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As We See ItScience

Science and Faith: My Personal Journey

For most of my life, I have been a carefree young-earth creationist. Because I had no reason to believe otherwise, I assumed the creation of the world played out precisely as described in Genesis 1 and 2. That’s what my teachers seemed to believe, that’s what my parents seemed to believe, and that was, apparently, the only real Christian way to approach the matter. The theory of evolution was reserved for poor heathen atheists who because they refused to acknowledge…
April 30, 2016
EssaysScience

For I Am Convinced

I was one of those kids who always responded to altar calls. Being raised in a conservative Christian household during the turbulent ‘60s, I had plenty opportunities to answer them. The moving words of pastors, evangelists, youth leaders and summer camp counselors appealed to me. Some speakers made me feel unsure of my salvation and fearful of eternal torment. Others walked me down the aisle with descriptions of Christ’s love and his sacrifice for me. Members of both communities asked,…
April 30, 2016
Essays

Live As Saints (Not Heroes): Justice and Jesus

When one of the authors met little Kunthy and Chanda in Cambodia, they were 11-and 12-year-old girls living as children should live – going to school, playing, laughing. They were free. But only months earlier, these young girls were living as chattel, kept prisoner by the adults in their lives who profited from their daily rape. The girls were beaten if they tried to go outside of the brothel in which they were held. They were beaten if they cried…
Essays

The Heart of the Matter: Augustine of Hippo on the Will

In 1974, two scholars were scheduled to deliver prestigious lectures on opposite sides of the Atlantic. The political theorist Hannah Arendt, an American citizen, traveled to Scotland to give the Gifford Lectures at the University of Aberdeen. Meanwhile, the classical philologist Albrecht Dihle journeyed from Germany to the U.S. to give the Sather Lectures at California State University, Berkley. More striking even than the crossing of their paths across the ocean was a convergence in the content of their talks.…
February 29, 2016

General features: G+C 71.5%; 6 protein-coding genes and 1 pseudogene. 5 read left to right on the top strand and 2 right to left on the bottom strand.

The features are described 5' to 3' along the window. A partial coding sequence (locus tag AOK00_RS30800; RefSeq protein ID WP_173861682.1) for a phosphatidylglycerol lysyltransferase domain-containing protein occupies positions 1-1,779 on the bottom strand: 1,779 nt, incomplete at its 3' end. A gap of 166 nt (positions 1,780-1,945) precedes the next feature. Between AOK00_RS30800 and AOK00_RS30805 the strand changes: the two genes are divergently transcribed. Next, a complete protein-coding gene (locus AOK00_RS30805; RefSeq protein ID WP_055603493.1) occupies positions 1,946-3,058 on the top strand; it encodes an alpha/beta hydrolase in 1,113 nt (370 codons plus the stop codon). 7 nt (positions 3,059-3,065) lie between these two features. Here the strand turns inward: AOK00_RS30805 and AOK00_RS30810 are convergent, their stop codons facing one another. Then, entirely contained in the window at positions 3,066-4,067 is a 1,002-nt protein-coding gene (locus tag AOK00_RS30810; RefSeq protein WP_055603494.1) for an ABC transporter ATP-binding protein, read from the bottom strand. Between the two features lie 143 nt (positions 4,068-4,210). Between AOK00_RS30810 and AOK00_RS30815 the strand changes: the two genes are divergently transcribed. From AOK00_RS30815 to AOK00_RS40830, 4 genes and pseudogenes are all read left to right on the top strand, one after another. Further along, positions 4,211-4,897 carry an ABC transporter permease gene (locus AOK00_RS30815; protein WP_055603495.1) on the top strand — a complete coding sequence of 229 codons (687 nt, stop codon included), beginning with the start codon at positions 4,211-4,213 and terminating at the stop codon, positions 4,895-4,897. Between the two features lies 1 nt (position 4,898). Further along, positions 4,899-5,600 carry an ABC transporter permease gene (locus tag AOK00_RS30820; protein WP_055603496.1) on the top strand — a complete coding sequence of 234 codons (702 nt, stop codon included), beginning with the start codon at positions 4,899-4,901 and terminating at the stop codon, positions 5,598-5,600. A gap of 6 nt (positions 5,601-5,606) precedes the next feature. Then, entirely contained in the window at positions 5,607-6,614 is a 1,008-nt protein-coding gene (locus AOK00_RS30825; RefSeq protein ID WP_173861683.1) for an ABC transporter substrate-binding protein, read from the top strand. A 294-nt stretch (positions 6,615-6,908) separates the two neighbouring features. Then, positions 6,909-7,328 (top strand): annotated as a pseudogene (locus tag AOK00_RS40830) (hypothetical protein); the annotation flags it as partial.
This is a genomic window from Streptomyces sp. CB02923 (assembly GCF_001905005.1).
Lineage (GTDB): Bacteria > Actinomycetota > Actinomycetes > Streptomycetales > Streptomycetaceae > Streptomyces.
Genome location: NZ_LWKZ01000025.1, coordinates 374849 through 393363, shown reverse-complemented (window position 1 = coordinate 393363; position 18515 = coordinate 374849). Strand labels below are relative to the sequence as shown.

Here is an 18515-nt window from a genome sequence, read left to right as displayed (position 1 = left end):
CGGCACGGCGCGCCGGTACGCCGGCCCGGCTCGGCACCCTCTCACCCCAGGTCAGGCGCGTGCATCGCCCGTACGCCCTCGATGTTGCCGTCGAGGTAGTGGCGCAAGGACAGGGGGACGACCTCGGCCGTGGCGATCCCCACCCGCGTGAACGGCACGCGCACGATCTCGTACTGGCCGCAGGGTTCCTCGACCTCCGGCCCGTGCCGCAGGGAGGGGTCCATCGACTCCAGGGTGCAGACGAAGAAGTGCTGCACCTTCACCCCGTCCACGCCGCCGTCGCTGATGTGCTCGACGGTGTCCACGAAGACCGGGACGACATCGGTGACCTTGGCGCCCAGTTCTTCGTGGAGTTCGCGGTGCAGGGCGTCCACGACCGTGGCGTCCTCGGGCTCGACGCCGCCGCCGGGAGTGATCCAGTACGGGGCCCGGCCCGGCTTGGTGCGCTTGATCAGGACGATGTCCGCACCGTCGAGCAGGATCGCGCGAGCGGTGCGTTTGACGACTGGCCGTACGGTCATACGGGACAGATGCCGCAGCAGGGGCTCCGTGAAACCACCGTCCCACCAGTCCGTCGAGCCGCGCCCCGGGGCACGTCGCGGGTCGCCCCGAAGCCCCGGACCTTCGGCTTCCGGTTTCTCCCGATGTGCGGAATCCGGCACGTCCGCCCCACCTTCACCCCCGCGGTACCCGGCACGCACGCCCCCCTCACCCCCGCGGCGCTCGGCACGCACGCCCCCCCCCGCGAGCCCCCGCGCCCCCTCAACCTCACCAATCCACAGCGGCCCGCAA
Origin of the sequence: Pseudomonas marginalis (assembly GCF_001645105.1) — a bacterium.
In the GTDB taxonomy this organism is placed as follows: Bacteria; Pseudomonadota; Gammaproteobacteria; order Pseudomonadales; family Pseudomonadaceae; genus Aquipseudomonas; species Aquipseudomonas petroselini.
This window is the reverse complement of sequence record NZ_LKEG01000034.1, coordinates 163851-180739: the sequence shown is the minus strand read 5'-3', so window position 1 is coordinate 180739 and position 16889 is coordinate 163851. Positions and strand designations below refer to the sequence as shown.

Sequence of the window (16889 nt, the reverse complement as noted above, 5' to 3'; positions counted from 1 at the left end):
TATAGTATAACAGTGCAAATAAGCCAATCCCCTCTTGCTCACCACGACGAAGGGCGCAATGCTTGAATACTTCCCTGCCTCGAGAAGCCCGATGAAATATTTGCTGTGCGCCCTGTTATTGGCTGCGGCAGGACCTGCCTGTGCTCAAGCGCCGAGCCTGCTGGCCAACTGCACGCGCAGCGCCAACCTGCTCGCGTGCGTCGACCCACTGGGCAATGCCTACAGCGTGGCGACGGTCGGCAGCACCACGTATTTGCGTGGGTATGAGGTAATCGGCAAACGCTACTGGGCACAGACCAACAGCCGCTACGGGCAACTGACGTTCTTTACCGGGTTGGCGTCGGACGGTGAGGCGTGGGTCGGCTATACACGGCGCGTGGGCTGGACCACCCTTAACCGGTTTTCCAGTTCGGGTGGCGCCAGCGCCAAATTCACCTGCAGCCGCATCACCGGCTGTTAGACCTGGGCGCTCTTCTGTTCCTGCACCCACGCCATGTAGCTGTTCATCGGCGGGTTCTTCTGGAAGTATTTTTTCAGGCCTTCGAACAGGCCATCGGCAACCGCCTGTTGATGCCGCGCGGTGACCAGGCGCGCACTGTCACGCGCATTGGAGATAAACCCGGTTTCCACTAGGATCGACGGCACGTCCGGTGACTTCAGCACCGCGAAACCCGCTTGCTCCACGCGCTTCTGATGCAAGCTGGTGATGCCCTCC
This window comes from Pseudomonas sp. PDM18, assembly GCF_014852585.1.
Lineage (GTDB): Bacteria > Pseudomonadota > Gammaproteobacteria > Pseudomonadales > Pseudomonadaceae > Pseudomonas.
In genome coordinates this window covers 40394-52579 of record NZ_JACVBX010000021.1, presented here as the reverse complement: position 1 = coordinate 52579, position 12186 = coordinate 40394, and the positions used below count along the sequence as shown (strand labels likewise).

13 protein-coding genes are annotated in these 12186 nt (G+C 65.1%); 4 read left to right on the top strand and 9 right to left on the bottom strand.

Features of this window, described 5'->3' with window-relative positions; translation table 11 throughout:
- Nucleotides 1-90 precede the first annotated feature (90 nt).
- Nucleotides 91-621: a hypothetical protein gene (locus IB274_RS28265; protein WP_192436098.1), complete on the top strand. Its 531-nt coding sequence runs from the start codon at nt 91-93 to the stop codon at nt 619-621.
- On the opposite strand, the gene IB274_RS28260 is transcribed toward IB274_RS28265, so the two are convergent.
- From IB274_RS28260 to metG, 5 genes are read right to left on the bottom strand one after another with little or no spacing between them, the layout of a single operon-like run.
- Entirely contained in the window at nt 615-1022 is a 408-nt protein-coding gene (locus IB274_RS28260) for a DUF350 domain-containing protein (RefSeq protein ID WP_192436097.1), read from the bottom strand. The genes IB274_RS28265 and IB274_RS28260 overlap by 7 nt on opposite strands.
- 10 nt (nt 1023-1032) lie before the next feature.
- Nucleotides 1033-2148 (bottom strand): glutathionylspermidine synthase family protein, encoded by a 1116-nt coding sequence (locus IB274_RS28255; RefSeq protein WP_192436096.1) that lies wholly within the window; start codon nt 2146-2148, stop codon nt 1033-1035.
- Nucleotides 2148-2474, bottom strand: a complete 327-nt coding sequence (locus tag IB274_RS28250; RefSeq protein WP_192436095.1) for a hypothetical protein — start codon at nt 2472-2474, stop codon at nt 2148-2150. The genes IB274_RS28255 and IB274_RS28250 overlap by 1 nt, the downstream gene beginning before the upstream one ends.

As We See It

A Theological Community Speaks

We hear a lot these days about the impending demise of print media. Isn’t it remarkable that in such a difficult market, Perspectives keeps chugging along? There are two secrets to our success: On the expense side, the writing and production of the magazine are labors of love. Our writers don’t get paid, and our co-editors, review editors, poetry editors, board of editors and contributing editors all are volunteers. We pay a proofreader, and we do pay our managing editor…
February 29, 2016
Essays

Christianity and Whiteness

“And I am no longer in the world, but they are in the world, and I am coming to you. Holy Father, keep them in your name, which you have given me, that they may be one, even as we are one.” – John 17:11, ESV The relationship between Christianity and people of color in the United States has been characterized by injustice. In his classic Narrative of the Life of Frederick Douglass, Frederick Douglass described the Christianity of his…
February 29, 2016
Essays

A Friendship with Emil Brunner

Because I did my doctoral dissertation with Karl Barth at the University of Basel in Switzerland, it might seem strange that I had an even closer relationship with his Swiss Reformed contemporary in Zurich, Emil Brunner. (Once friendly, the two had a major falling out in the mid-1930s after Barth famously said “nein” to Brunner’s essay “Nature and Grace.”) I had a very good relationship with Barth, who was an exceptionally kind and helpful doctoral adviser, but my relationship with…
February 29, 2016
Essays

Memory Recall and Life with Dignity

Almost two decades ago, Bill Clinton, whose skill at fitting gesture to national mood at times rivaled Ronald Reagan’s, famously proposed a series of town-hall meetings to explore ways of preserving Social Security. About the same time “civility projects” – groups mobilized to discuss and solve community problems while modeling respect – were beginning to multiply in universities and municipalities across the country, much as learning circles had already replaced traditional classes in our more progressive schools. Even today any…
December 31, 2015
Essays

Faithful Pastoral Care: A Response to Domestic Violence

“Come! Live in the light! Shine with the joy and the love of the Lord! We are called to be light for the kingdom, to live in the freedom of the city of God. We are called to act with justice, we are called to love tenderly; we are called to serve another, to walk humbly with God.” – David Haas Domestic violence has been a social problem for generations. Research studies show that families in the church struggle with…
As We See It

Barefoot Teaching

Today is not just the first day of teaching in a new semester for me; it also marks the beginning of my 25th year in the classroom. My silver anniversary, if you will. I’m not sure it’s an occasion for a party or anything. And I realize it’s clichéd to say, but it really doesn’t seem that long ago that my 22-year-old self was walking in to teach English 131AK: Expository Writing to incoming first-year students at the University of…
December 31, 2015